And what about the 1933 “one-off” eight-cylinder Duesenberg Roadster that is considered to be one of the most beautiful and valuable cars in the world? “It’s a true pleasure to drive and it will easily do 120 mph on the 405,” Richards shares. Just don’t ask him how he knows. In his personal life, the 26-year-old drives a bright red 1965 Chevy Impala, by the way. He also owns a 2019 Ford F-150 pickup truck for day-to-day driving because, as he puts it, “There’s something to be said about having airbags.” (His personal dream car is a 2005 Ford GT, but that will have to wait for a while.)

In Richards’ view, what makes his family’s collection so fascinating is the amazing history of its automobiles and their previous owners. Although some of their fates may be a little murky.

Could this be the reason for some inexplicable occurrences over the years? For instance, on three different occasions groups of visitors reported seeing a little boy playing inside a 1937 Graham sedan. When staff checked, the child was nowhere to be found, nor was his image visible in any of the security camera footage. And what about the old man in suspenders, who keeps staring blankly into an old Ford Model-T that’s housed in the museum’s auxiliary wing across the street? Eyewitness reports keep coming in, but whenever employees try to find him, he’s gone. “We’ll never know,” Richards surmises, “and that may be a good thing.”

Remember when you were a kid, dreaming about hiding in a department store at night, thinking how amazing it would be to explore every nook and cranny with no one around? Richards was no different, and today the keys to an entire museum are jangling in his pocket. So, does he ever sneak in at night to playfully climb behind the wheel of some exotic automobile, making engine sounds? “I’m taking the fifth on that one,” he says with a boyish grin: “I’d rather not answer.”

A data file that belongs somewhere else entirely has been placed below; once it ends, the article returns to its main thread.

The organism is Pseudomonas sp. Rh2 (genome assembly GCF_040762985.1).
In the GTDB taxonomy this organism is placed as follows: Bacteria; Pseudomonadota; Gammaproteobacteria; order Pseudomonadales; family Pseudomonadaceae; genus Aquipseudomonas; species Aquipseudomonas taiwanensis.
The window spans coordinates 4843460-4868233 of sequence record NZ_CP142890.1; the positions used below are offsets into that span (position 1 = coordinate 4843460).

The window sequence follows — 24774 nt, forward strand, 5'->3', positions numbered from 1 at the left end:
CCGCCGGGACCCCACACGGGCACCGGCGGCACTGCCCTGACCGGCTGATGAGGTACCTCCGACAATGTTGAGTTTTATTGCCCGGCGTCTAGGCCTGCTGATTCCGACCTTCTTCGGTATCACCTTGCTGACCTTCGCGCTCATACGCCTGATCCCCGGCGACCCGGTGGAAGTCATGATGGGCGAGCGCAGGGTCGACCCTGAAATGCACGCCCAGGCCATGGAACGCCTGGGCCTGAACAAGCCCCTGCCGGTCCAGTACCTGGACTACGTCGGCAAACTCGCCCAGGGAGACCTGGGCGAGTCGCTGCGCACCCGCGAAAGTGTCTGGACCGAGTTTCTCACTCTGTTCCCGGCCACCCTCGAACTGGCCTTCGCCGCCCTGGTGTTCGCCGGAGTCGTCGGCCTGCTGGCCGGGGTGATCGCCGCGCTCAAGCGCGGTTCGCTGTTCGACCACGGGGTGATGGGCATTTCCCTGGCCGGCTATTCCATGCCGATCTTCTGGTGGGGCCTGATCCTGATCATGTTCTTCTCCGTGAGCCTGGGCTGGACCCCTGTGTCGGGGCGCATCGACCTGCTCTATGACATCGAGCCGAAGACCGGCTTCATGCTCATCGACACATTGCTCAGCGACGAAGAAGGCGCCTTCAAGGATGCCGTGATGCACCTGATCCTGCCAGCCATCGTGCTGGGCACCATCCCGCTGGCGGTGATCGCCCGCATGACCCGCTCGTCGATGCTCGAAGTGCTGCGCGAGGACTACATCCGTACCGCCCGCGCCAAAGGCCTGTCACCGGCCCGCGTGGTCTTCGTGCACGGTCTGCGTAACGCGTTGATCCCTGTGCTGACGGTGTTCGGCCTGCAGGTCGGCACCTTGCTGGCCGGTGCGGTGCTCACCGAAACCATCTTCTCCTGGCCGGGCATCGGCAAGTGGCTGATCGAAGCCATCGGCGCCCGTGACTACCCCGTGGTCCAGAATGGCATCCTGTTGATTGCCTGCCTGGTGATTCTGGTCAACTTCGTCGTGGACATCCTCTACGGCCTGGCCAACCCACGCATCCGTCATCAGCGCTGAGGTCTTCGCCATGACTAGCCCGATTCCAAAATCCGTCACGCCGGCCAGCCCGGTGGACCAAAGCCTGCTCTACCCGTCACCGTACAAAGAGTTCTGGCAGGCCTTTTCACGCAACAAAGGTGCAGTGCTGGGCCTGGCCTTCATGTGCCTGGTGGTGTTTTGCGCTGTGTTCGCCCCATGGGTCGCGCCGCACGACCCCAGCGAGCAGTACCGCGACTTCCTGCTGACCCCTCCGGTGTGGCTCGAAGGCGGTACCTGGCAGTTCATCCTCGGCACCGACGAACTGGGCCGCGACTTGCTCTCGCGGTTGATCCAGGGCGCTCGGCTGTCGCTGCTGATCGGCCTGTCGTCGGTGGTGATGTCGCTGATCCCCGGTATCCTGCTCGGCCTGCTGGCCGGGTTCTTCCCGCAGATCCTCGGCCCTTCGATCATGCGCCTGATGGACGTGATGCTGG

Some of Nethercutt’s most famous cars can occasionally be seen in shows around the country and have been crowned “Best of” many times. “My great-grandfather would be so proud,” he says, although he is itching to leap into uncharted waters: “Being 26 years old, I am part of the Fast and Furious generation. I would love to get some of those Japanese racers into the collection.” The acquisition of new vehicles is always a family decision, though, and currently, there seems to be little excitement for that idea. (Thank God!) Plus, there are almost too many precious cars to look after as-is.

While exact numbers are not available, according to Richards, the collection’s insured value currently hovers around “a few Bs.” Yet, he’s not overly concerned about possible thefts of any of its treasures: “Most of these cars are so unique and old, I’d be tempted to offer you the keys and the title if you can even get them started.” The $40 million Bugatti Dubos for instance?

“Many tried but only Jay Leno came close to getting the engine going.” (I’d still volunteer to give that Maybach a go sometime. Come on, brother Cameron Richards: Throw me a bone!)

By the way, although Nethercutt doesn’t often add new vehicles these days, sometimes donations will be accepted. This is how cars that would otherwise not be considered for the collection may still join its illustrious ranks in the end. That yellow 1973 Ford Mustang in the corner over there? It’s one of those. Its shiny M-1 paint scheme is immaculate and the car is in mint condition, all original. “The owner offered us the car a while back,” he remembers. “He said he wanted it to be a part of the Nethercutt Collection so it could be in automobile heaven.” And that, no doubt, it certainly is. •

This rare Bugatti racecar is one of the stars at the Nethercutt. It is also not built for taller people: To drive it, Cameron Richards has to take off his shoes as the gas and clutch pedals are sitting way too closely together for modern standards.